A Million Little Pieces
Richie Hawtin’s selection of “Plastikman” as a techno nom de plume was a prescient one. Mimicking his cartoon-hero namesake, Hawtin can stretch his dancefloor resources far beyond those of his rivals. Unfettered by any secret identity, Hawtin proudly displays this talent on his third “DE9” mix, DE9: Transitions.Decks, EFX & 909 tested 1999’s limits of manual mixing, while 2001’s DE9: Closer to the Edit highlighted what Hawtin could do with souped-up hardware. As the number of songs on DE9 mixes has increased, their recognizability has decreased, and with DE9: Transitions Hawtin extends this inverse proportionality to infinity.
Here he uses Ableton Live software to manage often microscopic samples from more than 100 compositions by mainstream acts like Carl Craig, Detroit Grand Poobahs, and Speedy J, as well as cognoscenti like DJ Slip, Pantytec, and Cabanne. These form the DNA of a brilliant mix of minimal techno with jazzy Detroit inflections.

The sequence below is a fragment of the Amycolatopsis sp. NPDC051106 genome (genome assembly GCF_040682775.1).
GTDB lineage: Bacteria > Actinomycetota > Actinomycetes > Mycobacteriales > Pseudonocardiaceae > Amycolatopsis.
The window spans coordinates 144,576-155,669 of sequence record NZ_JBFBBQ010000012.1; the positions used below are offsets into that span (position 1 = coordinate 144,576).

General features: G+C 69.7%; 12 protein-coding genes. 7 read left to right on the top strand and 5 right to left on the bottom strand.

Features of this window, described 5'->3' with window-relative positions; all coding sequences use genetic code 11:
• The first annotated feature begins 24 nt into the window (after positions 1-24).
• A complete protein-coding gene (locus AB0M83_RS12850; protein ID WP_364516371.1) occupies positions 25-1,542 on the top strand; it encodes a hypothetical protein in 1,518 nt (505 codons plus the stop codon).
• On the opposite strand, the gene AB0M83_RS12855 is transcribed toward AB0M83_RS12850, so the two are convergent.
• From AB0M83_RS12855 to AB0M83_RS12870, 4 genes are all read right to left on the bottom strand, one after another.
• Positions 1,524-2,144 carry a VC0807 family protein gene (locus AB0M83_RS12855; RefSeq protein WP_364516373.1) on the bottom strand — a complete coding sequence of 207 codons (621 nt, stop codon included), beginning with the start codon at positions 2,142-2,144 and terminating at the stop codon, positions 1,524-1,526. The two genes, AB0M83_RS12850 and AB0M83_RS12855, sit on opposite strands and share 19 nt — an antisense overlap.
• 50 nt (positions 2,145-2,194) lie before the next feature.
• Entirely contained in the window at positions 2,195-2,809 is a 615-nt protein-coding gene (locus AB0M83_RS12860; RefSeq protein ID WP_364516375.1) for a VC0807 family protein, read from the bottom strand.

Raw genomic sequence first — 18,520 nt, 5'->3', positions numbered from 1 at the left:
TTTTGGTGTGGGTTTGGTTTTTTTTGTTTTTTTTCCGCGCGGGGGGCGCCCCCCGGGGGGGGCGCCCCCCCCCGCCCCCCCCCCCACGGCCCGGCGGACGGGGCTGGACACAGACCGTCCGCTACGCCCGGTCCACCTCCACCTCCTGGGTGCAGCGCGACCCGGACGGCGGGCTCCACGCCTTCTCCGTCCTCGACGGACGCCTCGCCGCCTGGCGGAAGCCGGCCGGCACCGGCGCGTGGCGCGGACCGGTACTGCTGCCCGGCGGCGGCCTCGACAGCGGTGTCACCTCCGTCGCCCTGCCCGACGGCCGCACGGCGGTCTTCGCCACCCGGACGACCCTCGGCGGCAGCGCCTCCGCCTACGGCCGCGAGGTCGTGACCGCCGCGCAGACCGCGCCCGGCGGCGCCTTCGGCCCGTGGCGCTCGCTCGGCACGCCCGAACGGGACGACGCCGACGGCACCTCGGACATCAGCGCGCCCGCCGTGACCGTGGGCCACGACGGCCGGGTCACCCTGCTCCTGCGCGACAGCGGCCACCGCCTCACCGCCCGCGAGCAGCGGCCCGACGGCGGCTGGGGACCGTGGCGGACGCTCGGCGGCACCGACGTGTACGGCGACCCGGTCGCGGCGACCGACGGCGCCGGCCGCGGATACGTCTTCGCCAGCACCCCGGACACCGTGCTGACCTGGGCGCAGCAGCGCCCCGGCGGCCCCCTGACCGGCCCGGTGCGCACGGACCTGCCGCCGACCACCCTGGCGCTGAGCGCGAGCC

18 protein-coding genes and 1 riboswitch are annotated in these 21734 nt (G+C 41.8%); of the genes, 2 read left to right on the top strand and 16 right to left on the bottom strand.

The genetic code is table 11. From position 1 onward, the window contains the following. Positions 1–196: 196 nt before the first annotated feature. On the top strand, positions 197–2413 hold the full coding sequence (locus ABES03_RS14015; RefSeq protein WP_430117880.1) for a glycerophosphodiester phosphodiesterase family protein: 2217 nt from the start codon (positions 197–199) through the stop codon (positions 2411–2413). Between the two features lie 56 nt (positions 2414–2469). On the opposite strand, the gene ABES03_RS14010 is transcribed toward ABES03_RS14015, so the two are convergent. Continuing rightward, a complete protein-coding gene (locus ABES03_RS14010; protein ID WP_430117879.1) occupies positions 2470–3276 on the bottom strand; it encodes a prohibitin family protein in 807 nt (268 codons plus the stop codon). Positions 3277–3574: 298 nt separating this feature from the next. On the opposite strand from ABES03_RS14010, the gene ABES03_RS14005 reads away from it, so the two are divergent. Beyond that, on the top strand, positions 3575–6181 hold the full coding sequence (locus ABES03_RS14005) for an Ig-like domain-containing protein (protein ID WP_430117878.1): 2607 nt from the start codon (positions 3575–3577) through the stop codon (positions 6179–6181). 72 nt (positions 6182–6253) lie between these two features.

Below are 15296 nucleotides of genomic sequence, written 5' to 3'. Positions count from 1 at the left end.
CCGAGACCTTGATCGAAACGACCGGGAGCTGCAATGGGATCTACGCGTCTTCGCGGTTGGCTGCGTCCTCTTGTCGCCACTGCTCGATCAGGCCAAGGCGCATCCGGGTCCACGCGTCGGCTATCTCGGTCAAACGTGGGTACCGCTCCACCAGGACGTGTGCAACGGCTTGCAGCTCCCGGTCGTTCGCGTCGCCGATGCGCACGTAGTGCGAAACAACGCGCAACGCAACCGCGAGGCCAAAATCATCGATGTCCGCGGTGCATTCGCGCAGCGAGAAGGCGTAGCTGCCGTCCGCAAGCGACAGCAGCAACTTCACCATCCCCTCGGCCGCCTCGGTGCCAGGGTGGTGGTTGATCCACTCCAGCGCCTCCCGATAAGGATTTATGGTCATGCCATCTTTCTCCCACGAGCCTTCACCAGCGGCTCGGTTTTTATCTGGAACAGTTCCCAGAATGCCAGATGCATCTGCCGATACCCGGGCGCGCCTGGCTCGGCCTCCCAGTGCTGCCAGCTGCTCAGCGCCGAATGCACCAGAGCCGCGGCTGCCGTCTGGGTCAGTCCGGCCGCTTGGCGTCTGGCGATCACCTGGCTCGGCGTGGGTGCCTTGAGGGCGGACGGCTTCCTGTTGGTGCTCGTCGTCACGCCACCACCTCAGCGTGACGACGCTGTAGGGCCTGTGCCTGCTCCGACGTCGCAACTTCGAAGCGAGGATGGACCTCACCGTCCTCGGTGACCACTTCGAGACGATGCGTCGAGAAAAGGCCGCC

True to its name, fans of more fleshed-out electronica may find they hear an album-long transition: The BPM is in lock-step for the duration, with few dramatic peaks and valleys of sound even on longer centerpiece tracks like “Weiter Noch,” “The Tunnel,” and “Visioning.” If you enjoy dancing to laptop grooves, however, you’ll eat this one up and ask for seconds.
At its core this is still just sampling, but the breadth of Richie Hawtin’s skills (not to mention his sonic library) transcends “DJ” and “producer” labels. By commanding a veritable orchestra of other people’s songs, he comes closer to the posts of classical music: composer, arranger, conductor. That’s what makes DE9: Transitions such a stunning technical achievement.